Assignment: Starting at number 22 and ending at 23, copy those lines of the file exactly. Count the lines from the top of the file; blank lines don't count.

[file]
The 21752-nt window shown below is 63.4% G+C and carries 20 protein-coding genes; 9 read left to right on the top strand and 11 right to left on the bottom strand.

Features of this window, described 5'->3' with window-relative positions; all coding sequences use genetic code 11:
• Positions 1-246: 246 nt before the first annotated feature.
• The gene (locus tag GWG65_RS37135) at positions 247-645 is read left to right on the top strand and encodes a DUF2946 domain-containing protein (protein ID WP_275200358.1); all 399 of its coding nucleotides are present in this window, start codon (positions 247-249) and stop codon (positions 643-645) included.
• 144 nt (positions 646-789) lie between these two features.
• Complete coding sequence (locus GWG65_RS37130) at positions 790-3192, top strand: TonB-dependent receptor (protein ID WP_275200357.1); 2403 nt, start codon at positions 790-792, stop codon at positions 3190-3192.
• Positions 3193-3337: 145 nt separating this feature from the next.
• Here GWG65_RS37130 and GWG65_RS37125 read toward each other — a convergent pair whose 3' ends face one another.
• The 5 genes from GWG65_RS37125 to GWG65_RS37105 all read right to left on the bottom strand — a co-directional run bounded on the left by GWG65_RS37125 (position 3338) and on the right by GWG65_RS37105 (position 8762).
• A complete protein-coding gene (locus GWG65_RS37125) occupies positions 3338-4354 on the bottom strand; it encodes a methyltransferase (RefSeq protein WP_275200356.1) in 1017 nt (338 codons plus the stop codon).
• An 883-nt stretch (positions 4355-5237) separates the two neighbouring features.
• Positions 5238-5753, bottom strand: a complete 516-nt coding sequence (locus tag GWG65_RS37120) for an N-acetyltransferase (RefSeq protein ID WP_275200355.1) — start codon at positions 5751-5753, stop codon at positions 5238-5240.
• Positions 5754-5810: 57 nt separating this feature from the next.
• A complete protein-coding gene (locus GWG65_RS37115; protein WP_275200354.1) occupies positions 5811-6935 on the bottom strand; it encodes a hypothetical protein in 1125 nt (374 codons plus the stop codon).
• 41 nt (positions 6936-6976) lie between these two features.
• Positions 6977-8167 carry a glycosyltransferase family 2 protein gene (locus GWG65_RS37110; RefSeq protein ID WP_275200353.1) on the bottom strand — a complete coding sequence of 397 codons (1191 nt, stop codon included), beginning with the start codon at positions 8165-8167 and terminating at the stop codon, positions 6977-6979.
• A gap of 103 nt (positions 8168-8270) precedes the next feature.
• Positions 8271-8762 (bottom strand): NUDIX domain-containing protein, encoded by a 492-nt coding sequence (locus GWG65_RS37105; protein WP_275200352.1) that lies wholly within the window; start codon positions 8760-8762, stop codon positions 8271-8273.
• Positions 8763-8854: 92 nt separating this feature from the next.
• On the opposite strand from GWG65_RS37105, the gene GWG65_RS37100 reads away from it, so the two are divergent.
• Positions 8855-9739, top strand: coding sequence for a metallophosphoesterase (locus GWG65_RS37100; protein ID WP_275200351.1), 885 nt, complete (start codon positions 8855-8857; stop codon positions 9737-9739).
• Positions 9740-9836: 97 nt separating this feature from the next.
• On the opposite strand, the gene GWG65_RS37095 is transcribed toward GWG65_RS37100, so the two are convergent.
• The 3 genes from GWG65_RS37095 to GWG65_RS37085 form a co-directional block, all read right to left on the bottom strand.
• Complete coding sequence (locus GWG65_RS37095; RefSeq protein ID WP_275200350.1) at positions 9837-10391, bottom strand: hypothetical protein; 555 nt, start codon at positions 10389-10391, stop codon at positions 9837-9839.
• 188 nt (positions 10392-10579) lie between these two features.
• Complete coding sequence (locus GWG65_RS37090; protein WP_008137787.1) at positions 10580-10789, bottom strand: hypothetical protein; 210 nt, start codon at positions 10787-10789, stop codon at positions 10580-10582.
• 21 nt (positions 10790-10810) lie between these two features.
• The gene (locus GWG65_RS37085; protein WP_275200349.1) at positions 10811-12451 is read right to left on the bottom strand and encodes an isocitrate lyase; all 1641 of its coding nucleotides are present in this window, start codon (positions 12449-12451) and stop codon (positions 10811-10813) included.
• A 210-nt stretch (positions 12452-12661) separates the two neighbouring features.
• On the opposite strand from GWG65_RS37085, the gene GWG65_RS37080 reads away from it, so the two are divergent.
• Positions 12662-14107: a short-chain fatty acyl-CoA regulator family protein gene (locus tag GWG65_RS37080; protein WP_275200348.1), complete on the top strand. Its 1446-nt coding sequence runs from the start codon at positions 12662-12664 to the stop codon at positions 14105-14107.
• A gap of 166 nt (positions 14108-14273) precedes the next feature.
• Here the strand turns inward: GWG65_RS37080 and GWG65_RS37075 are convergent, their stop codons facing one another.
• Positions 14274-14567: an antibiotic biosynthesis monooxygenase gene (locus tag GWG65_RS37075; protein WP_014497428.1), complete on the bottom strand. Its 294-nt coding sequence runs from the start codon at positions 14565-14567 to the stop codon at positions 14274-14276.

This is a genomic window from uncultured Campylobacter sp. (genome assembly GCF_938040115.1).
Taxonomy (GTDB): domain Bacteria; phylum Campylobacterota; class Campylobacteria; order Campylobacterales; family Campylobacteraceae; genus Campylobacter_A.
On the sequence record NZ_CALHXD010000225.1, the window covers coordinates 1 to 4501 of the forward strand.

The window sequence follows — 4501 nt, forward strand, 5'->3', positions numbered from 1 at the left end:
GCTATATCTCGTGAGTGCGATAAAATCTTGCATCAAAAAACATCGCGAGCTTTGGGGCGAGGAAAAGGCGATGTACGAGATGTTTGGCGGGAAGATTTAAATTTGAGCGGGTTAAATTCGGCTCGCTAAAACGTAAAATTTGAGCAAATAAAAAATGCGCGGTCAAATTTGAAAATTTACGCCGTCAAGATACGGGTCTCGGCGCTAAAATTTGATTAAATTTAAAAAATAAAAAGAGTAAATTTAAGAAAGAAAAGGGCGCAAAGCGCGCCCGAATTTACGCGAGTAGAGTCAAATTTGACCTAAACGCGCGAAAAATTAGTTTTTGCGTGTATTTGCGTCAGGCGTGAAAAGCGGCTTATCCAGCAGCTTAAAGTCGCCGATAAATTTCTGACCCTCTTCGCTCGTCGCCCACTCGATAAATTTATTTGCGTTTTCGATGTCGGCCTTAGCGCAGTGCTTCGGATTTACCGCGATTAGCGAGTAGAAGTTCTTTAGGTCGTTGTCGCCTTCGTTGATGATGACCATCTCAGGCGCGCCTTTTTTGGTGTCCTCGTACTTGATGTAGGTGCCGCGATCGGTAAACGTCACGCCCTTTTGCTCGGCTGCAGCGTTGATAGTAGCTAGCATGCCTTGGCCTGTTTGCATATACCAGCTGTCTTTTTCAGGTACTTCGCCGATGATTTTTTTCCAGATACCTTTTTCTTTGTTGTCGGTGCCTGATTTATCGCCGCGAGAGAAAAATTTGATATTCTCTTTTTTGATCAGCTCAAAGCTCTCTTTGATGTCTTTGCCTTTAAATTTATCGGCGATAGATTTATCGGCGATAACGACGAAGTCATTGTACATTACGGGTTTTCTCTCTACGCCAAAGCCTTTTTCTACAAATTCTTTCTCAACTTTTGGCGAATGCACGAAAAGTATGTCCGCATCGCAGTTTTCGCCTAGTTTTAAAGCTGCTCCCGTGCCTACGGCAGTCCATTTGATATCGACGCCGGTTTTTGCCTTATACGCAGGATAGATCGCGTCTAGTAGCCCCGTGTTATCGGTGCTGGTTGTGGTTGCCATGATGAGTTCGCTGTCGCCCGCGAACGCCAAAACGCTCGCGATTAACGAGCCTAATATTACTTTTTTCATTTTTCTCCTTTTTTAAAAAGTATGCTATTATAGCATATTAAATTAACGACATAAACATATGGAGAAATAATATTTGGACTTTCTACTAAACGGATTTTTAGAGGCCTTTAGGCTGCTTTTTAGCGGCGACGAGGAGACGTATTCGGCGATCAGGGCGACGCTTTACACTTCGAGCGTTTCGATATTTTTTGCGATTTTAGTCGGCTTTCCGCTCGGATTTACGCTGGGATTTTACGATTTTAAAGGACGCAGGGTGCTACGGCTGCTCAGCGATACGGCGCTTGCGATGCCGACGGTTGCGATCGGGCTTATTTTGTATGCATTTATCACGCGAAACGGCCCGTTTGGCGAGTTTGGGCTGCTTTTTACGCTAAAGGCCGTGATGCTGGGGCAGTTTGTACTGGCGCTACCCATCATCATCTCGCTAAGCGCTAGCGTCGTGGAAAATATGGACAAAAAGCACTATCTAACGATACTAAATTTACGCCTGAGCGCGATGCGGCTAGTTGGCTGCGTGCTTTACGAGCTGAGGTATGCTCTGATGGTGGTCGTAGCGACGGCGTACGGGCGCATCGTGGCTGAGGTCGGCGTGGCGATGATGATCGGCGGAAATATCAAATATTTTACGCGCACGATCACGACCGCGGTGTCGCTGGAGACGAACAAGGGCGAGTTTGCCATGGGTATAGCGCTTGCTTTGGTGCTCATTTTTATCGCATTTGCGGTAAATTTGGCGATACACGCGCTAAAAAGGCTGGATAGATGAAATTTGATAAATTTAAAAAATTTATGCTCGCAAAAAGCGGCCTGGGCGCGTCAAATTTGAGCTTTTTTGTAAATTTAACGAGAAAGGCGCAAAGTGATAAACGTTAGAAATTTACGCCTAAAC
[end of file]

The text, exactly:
• Positions 9740-9836: 97 nt separating this feature from the next.
• On the opposite strand, the gene GWG65_RS37095 is transcribed toward GWG65_RS37100, so the two are convergent.